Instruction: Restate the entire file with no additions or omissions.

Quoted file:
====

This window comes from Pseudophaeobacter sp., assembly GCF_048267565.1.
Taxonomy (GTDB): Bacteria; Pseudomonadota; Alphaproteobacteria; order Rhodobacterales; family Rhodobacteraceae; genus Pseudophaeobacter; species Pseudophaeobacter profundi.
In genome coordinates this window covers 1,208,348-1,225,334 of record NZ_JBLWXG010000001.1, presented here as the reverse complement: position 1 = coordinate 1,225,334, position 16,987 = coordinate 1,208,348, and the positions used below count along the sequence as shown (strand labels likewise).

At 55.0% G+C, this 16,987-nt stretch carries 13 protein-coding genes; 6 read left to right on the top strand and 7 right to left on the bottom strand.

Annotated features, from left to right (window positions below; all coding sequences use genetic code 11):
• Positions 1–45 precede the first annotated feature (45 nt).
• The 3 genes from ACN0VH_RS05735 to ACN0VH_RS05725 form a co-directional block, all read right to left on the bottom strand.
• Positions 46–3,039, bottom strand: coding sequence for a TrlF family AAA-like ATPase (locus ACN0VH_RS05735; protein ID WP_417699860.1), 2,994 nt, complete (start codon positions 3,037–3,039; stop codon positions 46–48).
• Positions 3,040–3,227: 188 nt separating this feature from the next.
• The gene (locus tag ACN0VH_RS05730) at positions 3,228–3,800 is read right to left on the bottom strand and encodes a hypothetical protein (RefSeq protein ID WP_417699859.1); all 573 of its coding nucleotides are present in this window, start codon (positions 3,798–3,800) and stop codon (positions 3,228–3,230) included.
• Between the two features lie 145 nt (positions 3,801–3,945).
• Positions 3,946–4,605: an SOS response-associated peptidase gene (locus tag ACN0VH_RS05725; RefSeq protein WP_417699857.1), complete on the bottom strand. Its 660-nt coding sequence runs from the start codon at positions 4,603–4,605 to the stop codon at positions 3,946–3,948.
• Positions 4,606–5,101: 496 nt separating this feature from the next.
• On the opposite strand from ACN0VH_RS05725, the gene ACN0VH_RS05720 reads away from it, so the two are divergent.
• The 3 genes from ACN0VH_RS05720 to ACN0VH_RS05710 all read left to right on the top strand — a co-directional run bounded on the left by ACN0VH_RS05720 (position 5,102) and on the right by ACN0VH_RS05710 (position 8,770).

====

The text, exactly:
This window comes from Pseudophaeobacter sp., assembly GCF_048267565.1.
Taxonomy (GTDB): Bacteria; Pseudomonadota; Alphaproteobacteria; order Rhodobacterales; family Rhodobacteraceae; genus Pseudophaeobacter; species Pseudophaeobacter profundi.
In genome coordinates this window covers 1,208,348-1,225,334 of record NZ_JBLWXG010000001.1, presented here as the reverse complement: position 1 = coordinate 1,225,334, position 16,987 = coordinate 1,208,348, and the positions used below count along the sequence as shown (strand labels likewise).

At 55.0% G+C, this 16,987-nt stretch carries 13 protein-coding genes; 6 read left to right on the top strand and 7 right to left on the bottom strand.

Annotated features, from left to right (window positions below; all coding sequences use genetic code 11):
• Positions 1–45 precede the first annotated feature (45 nt).
• The 3 genes from ACN0VH_RS05735 to ACN0VH_RS05725 form a co-directional block, all read right to left on the bottom strand.
• Positions 46–3,039, bottom strand: coding sequence for a TrlF family AAA-like ATPase (locus ACN0VH_RS05735; protein ID WP_417699860.1), 2,994 nt, complete (start codon positions 3,037–3,039; stop codon positions 46–48).
• Positions 3,040–3,227: 188 nt separating this feature from the next.
• The gene (locus tag ACN0VH_RS05730) at positions 3,228–3,800 is read right to left on the bottom strand and encodes a hypothetical protein (RefSeq protein ID WP_417699859.1); all 573 of its coding nucleotides are present in this window, start codon (positions 3,798–3,800) and stop codon (positions 3,228–3,230) included.
• Between the two features lie 145 nt (positions 3,801–3,945).
• Positions 3,946–4,605: an SOS response-associated peptidase gene (locus tag ACN0VH_RS05725; RefSeq protein WP_417699857.1), complete on the bottom strand. Its 660-nt coding sequence runs from the start codon at positions 4,603–4,605 to the stop codon at positions 3,946–3,948.
• Positions 4,606–5,101: 496 nt separating this feature from the next.
• On the opposite strand from ACN0VH_RS05725, the gene ACN0VH_RS05720 reads away from it, so the two are divergent.
• The 3 genes from ACN0VH_RS05720 to ACN0VH_RS05710 all read left to right on the top strand — a co-directional run bounded on the left by ACN0VH_RS05720 (position 5,102) and on the right by ACN0VH_RS05710 (position 8,770).